From an opposite viewpoint, that of the former colonized people in North- Africa, Norah Karrouche explores the construction of national narratives of “decolonized” societies. Recent developments in the Maghreb known as the “Arab Spring” have put the new national narratives high on the region’s political agenda. She questions to what extent those “new” national narratives in Morocco are truly decolonized by focussing on the persistence of the “Berber issue” in national historical culture and history education in particular. After independence in 1956, the Moroccan nationalist movement and monarchy imposed a national identity that was both Arab and Muslim, but failed to incorporate Berber identity because the Berbers had become too closely associated with the colonizer’s legacy, more specifically with its policy of divide-and-rule. In contemporary history and social science textbooks, the narrative about the Berbers’ origins has been changed. Berbers are no longer referred to as “Barbar” or “Barbarians” but solely as Imazighen, as “free people”, a narrative that grants them the status of indigenousness and replaces the story of the Arab origins of the Berbers.
In the following chapters, the authors elaborate how national histories and national identities are constructed in contested nations that currently experience latent or explicit violent conflicts. They propose alternative educational approaches to overcome nationalist history education that is all too often based on the exclusion of cultural and ethnic minorities Karina V. Korostelina analyses the role of conflicting mythic narratives in the construction of identity and power in Ukranian history education. She presents the research results of semistructured interviews with history teachers, observation in classrooms and textbook research. In the Ukraine, mythic narratives give meaning to national identity and legitimize the power of the ingroup. The outgroup, on the other hand, is an illegitimate agent of nation building, alien to the nation, representing a narrow corrupt subculture. In her chapter Korostelina distinguishes four groups that promote different meanings of ethnic and national identity, involving different positions of power. The dual identity group defines national identity as comprising two ethnic groups to justify the equal status of Russians; the pro-Soviet group promotes Soviet identity as the most positive national identity, justifying a return to Soviet order and paternalism; the pro-Ukrainian group sees national identity rooted in an authentic Ukrainian culture, justifying the power of the Ukrainians and either the exclusion of the Russians or their complete assimilation; the multicultural group endorses the civic meaning of national identity to validate the formation of civic society and liberal democracy. The spread of competing concepts of national identity and structures of power by history teachers and textbooks in the Ukraine contributes to the development of conflict in society and increasing structural and direct violence. However, Korostelina also convincingly argues that history education can be a powerful tool in promoting a culture of peace. It can create a meaning of national identity that is tolerant and inclusive and can support the structure of power that is based on equality and justice. In short, she offers approaches to a more reflective form of national history education.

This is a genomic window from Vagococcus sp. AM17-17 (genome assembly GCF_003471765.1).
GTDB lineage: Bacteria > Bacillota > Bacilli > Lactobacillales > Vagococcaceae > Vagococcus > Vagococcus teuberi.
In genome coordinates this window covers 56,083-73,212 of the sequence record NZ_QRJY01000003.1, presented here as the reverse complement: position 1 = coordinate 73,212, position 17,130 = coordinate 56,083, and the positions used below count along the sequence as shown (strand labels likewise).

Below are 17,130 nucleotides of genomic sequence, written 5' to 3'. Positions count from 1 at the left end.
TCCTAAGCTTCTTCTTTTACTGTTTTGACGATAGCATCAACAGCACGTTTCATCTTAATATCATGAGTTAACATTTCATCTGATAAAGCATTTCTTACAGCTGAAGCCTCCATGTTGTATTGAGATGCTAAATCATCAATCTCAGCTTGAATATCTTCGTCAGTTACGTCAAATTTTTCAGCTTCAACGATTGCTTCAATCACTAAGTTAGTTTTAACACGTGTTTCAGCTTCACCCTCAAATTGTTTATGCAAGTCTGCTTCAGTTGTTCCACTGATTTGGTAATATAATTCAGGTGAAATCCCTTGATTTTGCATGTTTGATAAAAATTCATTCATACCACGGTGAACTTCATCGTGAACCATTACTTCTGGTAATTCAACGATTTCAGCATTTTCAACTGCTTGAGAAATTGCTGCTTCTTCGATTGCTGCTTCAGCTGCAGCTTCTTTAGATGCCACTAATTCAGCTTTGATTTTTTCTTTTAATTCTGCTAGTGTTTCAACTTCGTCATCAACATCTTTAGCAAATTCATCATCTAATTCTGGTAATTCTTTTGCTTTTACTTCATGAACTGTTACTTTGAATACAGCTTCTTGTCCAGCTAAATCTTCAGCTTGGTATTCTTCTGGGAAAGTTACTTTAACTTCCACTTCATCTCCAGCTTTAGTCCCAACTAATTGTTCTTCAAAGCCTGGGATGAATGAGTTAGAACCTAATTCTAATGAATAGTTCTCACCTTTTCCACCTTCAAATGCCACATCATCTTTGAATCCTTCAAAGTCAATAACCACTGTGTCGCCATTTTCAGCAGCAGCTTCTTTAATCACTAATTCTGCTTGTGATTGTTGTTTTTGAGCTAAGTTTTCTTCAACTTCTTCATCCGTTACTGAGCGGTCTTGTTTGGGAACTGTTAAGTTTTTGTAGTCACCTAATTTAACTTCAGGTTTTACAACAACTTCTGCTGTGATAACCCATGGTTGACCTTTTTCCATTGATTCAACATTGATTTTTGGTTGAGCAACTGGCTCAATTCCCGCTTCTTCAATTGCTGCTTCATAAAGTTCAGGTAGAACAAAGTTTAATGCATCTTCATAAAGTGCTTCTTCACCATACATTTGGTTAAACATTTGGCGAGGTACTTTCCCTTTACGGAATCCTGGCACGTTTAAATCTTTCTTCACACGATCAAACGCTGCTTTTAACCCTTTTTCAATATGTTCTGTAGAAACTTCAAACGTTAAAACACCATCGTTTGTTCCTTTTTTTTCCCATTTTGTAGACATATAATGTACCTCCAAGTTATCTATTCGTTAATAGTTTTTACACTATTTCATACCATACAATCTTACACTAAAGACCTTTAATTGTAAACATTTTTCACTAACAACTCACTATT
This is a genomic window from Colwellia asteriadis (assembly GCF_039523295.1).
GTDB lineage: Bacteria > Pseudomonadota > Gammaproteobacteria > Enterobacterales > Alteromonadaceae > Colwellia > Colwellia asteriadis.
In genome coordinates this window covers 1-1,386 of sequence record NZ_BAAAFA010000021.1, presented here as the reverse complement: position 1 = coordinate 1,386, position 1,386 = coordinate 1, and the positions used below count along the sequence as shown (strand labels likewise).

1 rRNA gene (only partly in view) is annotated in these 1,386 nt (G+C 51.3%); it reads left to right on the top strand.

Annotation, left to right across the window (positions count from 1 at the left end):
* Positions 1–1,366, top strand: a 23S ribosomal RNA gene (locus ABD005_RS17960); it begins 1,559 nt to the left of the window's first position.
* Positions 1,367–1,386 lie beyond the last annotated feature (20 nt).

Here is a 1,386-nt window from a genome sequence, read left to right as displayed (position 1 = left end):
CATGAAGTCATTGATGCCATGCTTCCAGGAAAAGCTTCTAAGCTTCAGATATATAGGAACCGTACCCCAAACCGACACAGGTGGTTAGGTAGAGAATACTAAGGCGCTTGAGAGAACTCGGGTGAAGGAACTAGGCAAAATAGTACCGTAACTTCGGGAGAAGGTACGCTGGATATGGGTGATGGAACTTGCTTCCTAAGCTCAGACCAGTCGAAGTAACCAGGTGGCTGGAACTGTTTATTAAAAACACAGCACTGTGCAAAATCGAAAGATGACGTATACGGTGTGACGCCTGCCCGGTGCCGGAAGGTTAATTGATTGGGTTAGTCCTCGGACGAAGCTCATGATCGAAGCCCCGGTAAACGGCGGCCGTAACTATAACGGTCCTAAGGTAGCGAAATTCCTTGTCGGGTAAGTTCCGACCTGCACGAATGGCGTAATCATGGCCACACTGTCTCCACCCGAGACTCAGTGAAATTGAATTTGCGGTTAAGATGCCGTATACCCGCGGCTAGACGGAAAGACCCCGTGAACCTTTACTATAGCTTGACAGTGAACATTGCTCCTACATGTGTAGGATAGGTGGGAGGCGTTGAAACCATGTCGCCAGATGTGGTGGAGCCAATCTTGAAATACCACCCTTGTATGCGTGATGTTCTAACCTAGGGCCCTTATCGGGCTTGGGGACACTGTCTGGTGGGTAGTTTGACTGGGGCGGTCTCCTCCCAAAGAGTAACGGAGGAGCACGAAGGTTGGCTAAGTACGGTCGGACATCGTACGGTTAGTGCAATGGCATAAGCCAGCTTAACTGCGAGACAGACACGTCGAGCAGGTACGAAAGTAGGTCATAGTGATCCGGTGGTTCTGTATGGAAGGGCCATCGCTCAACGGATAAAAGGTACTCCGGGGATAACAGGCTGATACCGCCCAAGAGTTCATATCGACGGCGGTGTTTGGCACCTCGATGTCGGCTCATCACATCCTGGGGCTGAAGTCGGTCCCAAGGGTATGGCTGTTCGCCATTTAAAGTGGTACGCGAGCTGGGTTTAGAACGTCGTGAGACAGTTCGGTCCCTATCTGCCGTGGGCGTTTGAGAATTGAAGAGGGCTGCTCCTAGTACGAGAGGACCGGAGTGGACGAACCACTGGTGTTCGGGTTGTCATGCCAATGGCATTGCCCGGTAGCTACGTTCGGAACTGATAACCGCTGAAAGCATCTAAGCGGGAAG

In her chapter about history teachers in South Korea, Sun Joo Kang shows that the Korean public at large associated the term “colonialism” for a long time with Japanese sociocultural suppression and economic exploitation. During the Japanese occupation (1910-1945), the Korean language and the teaching of Korean history were banned. Japanese colonialists attempted to destroy Korean culture and constructed distorted images of Korean historical development. Hence, in Korean history scholarship, colonialism as a subject has primarily been explored in relation to Japanese colonial rule and its production and dissemination of distorted knowledge. In the 1960s, South Korean historians formally proclaimed the need to approach critically the Japanese colonialist historiography. Two decades later, the minjung historiography (historiography of the people’s history of Korea) used the term “new colonialism” also to criticize the US political and economic interference. In the 1990s, postmodern and postcolonial theories challenged the construction of national history in South Korea. The history textbook system shifted from a state-controlled system to a state-approved system, resulting in the diversification of historical interpretations of events, teaching methods and learning materials. Textbook writers have revised Korean history textbooks. They included diverse analytical categories such as gender and class, and added the historical texts used in the studies of new cultural history and everyday life history. Nevertheless, according to Sun Joo Kang few alternative grand narratives or organizing themes in Korean history have been developed to challenge the “canonized” version of Korean national history. By and large, many textbooks still ignore the multifaceted and ambiguous aspects of bygone eras and in particular they avoid the issue of multiculturalism. They also do not present multiple perspectives on specific historical events thereby limiting the students’ ability to analyse issues and develop a more problem-oriented learning.